Five Crucial Implications of the Church’s Mission

Working off of my definition of the church’s mission as participating in the mission of Christ to proclaim the gospel in word and deed by making disciples who make disciples, teaching and obeying God’s word, and loving and serving others (especially the needy) as a witness to God’s reign, here are some important implications that should shape what local churches do.

None of these are likely to be new and earth-shattering revelations for many of you (at least I should hope they aren’t!), but they are still important, and it’s good to be reminded of them regularly. Especially in this challenging season of isolation, the time is ripe for getting back to the basics and reevaluating how we’re doing at this.

Also, this list is far from comprehensive. These are just the five that stick out most to me right now. Feel free to add more that you see in the comments.

  1. The church’s practices should be geared toward equipping people for mission, not just offering them a polished product every Sunday. Our goal is to make missional disciples, not American consumers. This means that we need to carefully consider whether our preaching, teaching, programs, and activities are actually “equipping the saints to do the work of the ministry” (Eph 4:12) for themselves, or merely making them dependent on everything their pastors/leaders say and the “products” their churches offer.
  2. It should be evident to all people, inside and outside the church, that a concern for the needy and marginalized is part of the gospel and part of the church’s DNA. God’s people should reflect his heart for the poor and downtrodden. Even (or rather, especially) when we have heated disagreements on how we can best help the needy, we still need to be clearly communicating that helping them is a priority. And we need to be taking action. “If anyone has this world’s goods and sees a fellow believer in need but withholds compassion from him—how does God’s love reside in him? Little children, let us not love in word or speech, but in action and in truth” (1 John 3:17-18).
  3. Since each member of the church is a part of Christ’s body, with a unique function to fulfill, we ought to be making sure every member of our churches is aware that they are part of the team. They have a role to play, just as everyone in a family has responsibilities that are expected of them. Joining the church shouldn’t feel like joining a country club; it should feel like enlisting for duty. Not that there aren’t benefits or joyfulness to be had in becoming part of a church — it should also feel like being adopted into a family, and space should be given for “baby Christians” to mature in their faith. But we have a job to do. And this is worth remembering, too: the biblical term “fellowship” didn’t originally mean “getting together and hanging out”; it meant partnering together in a mutual enterprise. It meant co-laboring. It meant pursuing the mission.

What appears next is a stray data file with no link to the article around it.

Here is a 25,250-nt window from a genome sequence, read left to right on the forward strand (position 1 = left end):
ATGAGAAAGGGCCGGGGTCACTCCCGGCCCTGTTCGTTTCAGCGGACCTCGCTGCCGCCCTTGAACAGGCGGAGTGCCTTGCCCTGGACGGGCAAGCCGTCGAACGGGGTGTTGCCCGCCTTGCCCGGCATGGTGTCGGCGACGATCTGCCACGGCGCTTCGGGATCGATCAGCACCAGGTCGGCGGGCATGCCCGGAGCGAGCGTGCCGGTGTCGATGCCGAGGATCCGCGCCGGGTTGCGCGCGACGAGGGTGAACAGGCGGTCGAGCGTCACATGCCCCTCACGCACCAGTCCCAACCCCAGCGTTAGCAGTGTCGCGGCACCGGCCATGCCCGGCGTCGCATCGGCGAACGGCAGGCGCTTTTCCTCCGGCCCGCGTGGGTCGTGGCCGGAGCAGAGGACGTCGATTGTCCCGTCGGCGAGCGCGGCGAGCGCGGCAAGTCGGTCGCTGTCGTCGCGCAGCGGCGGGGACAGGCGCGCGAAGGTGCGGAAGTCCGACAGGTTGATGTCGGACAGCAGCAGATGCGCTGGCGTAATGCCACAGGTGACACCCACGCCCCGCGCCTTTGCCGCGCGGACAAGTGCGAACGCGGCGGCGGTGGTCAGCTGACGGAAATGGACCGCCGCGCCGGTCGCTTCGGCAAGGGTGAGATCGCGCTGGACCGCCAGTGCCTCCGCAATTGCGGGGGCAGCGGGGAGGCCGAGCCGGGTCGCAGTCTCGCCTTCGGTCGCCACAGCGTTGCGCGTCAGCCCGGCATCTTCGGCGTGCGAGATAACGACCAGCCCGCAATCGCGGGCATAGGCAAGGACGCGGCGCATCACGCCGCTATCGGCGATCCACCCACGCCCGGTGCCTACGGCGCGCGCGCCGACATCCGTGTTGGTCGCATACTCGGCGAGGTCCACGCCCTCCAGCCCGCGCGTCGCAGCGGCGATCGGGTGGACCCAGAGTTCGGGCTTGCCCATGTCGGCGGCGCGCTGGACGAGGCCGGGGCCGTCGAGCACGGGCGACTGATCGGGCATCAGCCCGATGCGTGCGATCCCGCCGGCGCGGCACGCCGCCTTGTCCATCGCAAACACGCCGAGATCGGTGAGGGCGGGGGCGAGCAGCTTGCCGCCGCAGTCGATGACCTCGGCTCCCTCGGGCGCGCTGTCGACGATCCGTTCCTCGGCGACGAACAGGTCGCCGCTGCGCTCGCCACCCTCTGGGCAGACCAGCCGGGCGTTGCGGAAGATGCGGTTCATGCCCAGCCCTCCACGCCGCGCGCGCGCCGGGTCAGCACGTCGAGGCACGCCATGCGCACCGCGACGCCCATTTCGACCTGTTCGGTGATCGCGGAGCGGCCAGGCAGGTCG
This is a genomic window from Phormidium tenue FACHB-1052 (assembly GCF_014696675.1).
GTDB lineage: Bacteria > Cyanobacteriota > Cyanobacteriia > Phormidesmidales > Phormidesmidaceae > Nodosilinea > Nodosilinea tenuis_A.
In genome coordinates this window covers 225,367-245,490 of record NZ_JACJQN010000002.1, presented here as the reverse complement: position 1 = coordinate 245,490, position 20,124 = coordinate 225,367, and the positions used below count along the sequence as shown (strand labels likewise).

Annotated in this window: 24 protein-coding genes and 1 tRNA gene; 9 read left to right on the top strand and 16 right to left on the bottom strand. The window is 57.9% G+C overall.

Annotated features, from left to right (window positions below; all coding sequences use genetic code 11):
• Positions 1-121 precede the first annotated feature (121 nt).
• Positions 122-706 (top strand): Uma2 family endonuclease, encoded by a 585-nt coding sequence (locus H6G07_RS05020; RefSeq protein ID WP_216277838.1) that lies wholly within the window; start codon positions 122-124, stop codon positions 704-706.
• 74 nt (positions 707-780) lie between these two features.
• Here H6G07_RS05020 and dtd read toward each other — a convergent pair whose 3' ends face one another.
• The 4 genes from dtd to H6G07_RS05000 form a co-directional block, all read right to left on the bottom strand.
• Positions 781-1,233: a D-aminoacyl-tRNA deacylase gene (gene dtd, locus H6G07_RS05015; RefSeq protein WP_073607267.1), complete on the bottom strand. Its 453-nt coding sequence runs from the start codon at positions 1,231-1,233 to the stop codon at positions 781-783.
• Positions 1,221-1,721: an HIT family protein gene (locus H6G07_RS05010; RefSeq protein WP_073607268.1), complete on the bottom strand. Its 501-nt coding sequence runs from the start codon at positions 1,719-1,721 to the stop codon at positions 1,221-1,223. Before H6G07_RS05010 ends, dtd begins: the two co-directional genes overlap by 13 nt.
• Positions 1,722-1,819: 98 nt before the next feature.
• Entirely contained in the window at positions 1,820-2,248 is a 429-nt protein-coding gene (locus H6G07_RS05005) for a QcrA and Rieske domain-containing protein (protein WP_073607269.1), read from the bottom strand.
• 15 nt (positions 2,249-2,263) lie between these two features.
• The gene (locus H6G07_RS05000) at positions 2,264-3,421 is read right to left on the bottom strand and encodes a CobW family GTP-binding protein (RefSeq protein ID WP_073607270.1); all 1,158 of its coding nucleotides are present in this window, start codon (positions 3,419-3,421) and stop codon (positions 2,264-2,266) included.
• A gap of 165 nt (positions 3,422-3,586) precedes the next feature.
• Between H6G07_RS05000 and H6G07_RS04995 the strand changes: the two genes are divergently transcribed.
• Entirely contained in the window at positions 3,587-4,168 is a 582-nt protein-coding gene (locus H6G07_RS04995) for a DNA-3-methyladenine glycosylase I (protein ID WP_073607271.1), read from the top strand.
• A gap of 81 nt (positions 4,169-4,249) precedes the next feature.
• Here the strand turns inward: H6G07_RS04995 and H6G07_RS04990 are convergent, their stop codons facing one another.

4. Since we represent Christ on the earth, our character matters. Virtue matters. How we respond to people who disagree with us matters. How we comment on the Internet matters. If you bear Christ’s name — and as Christians, we do — then how you speak and act reflects on him. Do not bear the Lord’s name in vain (Exo 20:7). When people listen to you or see what you post, do they see a witness to the radical love, grace, and truth of Jesus Christ, who loved his enemies enough to die for them? Or do they see slanderers and revilers/insulters, whom Paul says “will not inherit the kingdom of God” (Rom 1:30; 1 Cor 6:10)?
  5. Our participation in Christ’s mission is only possible because, as the body of Christ, believers are “in Christ” (Rom 6:3-11; Eph 1:3-14; Col 2:6; 1 Thes 2:14; 1 Pet 3:16; 5:14). We are enabled to participate through our spiritual union with him and by the power of his Spirit dwelling in us. Apart from that intimate and genuine relationship with Jesus, we cannot accomplish anything of eternal value. As Jesus himself says, “Just as a branch is unable to produce fruit by itself unless it remains on the vine, neither can you unless you remain in me” (John 15:6). Everything we do must flow from our connection to God. We must follow the leading of the Holy Spirit (Zech 4:6; Rom 8:5-14; Gal 3:3; 5:16-25; Eph 5:18; Phil 3:3). We must be on guard against trying to do things by our own strength — pulling ourselves up by our own bootstraps — or by relying on secular methods and strategies. That’s not the gospel; it’s the false gospel of the “American dream.” Everything the church does should be driven by prayerful dependence on God. Apart from that, even what looks like success (in the world’s eyes) could actually be nothing more than a massive distraction at best, or even a setback to the mission at worst.

What do you think? (Courteous) feedback is welcomed.

 



Categories: Contemporary Issues/Ethics

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